If your baby does have a cleft palate, then the cleft will have to be closed with surgery. This is often done when the baby is approximately 1 year old, depending on various factors, including the child’s weight – does the baby have enough weight and strength to endure surgery – and whether your baby still has breathing difficulties at that time. Children with a cleft palate have a higher risk of delayed or defective speech development; your baby may in the future need assistance from speech therapists.

Treatments for Robin Sequence

Feeding Difficulties
When a baby with Robin Sequence faces difficulties feeding, it can place a tremendous burden on you, the parents. You may try every single baby bottle available on the market, and spend an hour or more trying to feed your baby every single meal, four or five times a day – and still find it difficult or even impossible to provide your baby with the milk he or she needs. Making things even harder, vomiting can be a common occurrence – sometimes daily, sometimes several times a day. Babies with Robin Sequence also face an increased risk of gastroesophageal reflux disease, or “GERD”. GERD is a condition in which the contents of your baby’s stomach – not only the milk, but also your baby’s natural stomach acids – flow up into the esophagus, the tube which runs between your baby’s stomach and mouth. This stomach acid can irritate your baby’s esophagus and cause your baby a great deal of discomfort and pain. For you as a parent, all of this this can be both physically challenging and emotionally depressing. Patience, and the faith that things will gradually improve, are critical.

If your baby is unable to consume a sufficient volume of milk, you may be able to add nutritional supplements to the milk – for instance, Duocal, a special powder which is rich in protein and fats. Another possibility is to feed your baby a specially formulated, highly enriched milk substitute. The names of these products will be different from country to country, but one example is Infatrini. This medical product comes in a liquid form, and is particularly rich in the type of nutrition which a growing baby needs. Do not wait until your baby loses a lot of weight before taking action. If your baby is suffering from feeding difficulties, maintain close and ongoing contact with the nursing staff and doctors; tell them about your difficulties, and ask them for help.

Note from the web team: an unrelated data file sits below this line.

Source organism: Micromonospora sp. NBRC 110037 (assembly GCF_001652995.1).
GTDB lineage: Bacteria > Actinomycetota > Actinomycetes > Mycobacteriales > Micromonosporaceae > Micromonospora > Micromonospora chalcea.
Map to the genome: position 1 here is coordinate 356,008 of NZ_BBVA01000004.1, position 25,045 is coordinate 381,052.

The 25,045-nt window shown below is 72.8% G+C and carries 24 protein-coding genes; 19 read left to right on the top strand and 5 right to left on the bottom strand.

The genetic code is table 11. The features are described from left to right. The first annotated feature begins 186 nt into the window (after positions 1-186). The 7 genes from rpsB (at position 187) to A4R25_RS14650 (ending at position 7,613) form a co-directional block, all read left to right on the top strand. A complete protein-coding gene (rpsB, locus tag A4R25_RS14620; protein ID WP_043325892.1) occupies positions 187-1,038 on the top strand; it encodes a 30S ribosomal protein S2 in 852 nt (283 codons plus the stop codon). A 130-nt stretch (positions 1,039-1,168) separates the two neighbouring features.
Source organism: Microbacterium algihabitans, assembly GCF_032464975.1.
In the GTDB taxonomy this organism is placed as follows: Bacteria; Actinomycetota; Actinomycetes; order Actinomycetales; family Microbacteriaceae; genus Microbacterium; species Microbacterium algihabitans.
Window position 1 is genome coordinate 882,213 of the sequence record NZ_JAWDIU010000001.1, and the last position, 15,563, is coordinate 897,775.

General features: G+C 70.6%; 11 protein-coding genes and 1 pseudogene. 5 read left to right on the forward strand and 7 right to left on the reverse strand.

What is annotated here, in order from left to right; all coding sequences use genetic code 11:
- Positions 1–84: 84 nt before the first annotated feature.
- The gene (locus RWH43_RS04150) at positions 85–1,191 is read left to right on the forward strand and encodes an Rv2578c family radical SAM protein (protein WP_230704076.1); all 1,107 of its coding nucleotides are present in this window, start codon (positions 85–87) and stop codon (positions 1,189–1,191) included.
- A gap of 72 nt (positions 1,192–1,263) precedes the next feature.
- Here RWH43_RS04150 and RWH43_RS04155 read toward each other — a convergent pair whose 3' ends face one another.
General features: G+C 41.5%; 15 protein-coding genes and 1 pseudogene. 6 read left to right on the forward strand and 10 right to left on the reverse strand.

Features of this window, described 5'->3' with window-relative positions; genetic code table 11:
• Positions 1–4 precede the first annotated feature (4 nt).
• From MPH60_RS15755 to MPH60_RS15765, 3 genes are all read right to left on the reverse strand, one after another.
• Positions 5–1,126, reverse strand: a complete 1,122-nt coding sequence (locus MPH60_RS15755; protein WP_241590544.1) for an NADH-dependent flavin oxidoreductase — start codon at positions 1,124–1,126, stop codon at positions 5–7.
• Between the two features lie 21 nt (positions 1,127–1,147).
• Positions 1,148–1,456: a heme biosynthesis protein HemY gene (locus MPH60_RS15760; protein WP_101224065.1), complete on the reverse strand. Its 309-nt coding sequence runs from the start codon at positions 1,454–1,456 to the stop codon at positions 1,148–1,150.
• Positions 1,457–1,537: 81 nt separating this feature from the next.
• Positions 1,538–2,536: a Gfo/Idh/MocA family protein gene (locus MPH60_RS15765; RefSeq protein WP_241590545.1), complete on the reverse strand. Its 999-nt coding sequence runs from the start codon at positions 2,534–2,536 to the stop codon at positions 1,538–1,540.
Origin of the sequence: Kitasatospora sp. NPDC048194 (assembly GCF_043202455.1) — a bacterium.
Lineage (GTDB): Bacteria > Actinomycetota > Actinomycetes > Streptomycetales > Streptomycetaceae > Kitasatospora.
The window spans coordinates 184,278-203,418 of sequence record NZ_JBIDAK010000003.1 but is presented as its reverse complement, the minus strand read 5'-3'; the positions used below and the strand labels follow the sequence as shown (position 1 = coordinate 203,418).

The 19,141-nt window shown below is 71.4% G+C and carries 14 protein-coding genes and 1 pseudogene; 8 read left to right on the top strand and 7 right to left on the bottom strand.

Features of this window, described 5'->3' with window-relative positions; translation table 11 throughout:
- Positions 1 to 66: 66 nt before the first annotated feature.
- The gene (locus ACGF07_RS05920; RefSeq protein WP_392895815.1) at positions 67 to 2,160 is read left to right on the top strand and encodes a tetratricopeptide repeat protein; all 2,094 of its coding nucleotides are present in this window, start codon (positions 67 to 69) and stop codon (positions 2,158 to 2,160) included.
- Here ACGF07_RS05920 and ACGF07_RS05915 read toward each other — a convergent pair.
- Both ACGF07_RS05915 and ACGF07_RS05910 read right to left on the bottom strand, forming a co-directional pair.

If feeding difficulties make it difficult or impossible for the baby to drink enough milk, then the baby may receive a nasogastric tube, which enters the baby’s nose, and descends down into the baby’s stomach.

If feeding difficulties make it difficult or impossible for the baby to drink enough milk, then the baby may receive a nasogastric tube, which enters the baby’s nose, and descends down into the baby’s stomach.

For long term feeding difficulties, the baby may undergo surgery and receive a gastrostomy tube, which enters the baby’s body through the tummy, and goes into the baby’s stomach.

For oral feeding, special bottles and techniques may be required; specialised assistance is strongly advised, because the feeding difficulties of a baby with Robin Sequence can be highly challenging, even for the experts.


The Playtex Nurser bottle has an internal plastic liner or bag. This internal plastic bag can be gently pressed with your fingers when you are feeding your baby, which causes the milk to gently flow.


The small plastic bag drops into the bottle, from the top. On the bottom, the Playtex bottle is actually open, which means you can insert your fingers into the bottle.


By gently pressing on the flexible plastic bag inside of the Playtex nurser bottle, the milk will slowly flow into your baby’s mouth.



The Medela bottle – a bottle which is specially designed for babies with feeding difficulties. Applying gentle pressure just next to the yellow ring will cause the milk to slowly flow.


Medela bottle – the nipple. The flow of the milk through the Medela bottle’s nipple can be adjusted by aligning the baby’s nose with one of the three lines on the base of the nipple; each line on the nipple produces a different flow rate. Slow flow: the short line. Medium flow: the middle line. High flow: the long line.


Dr. Brown’s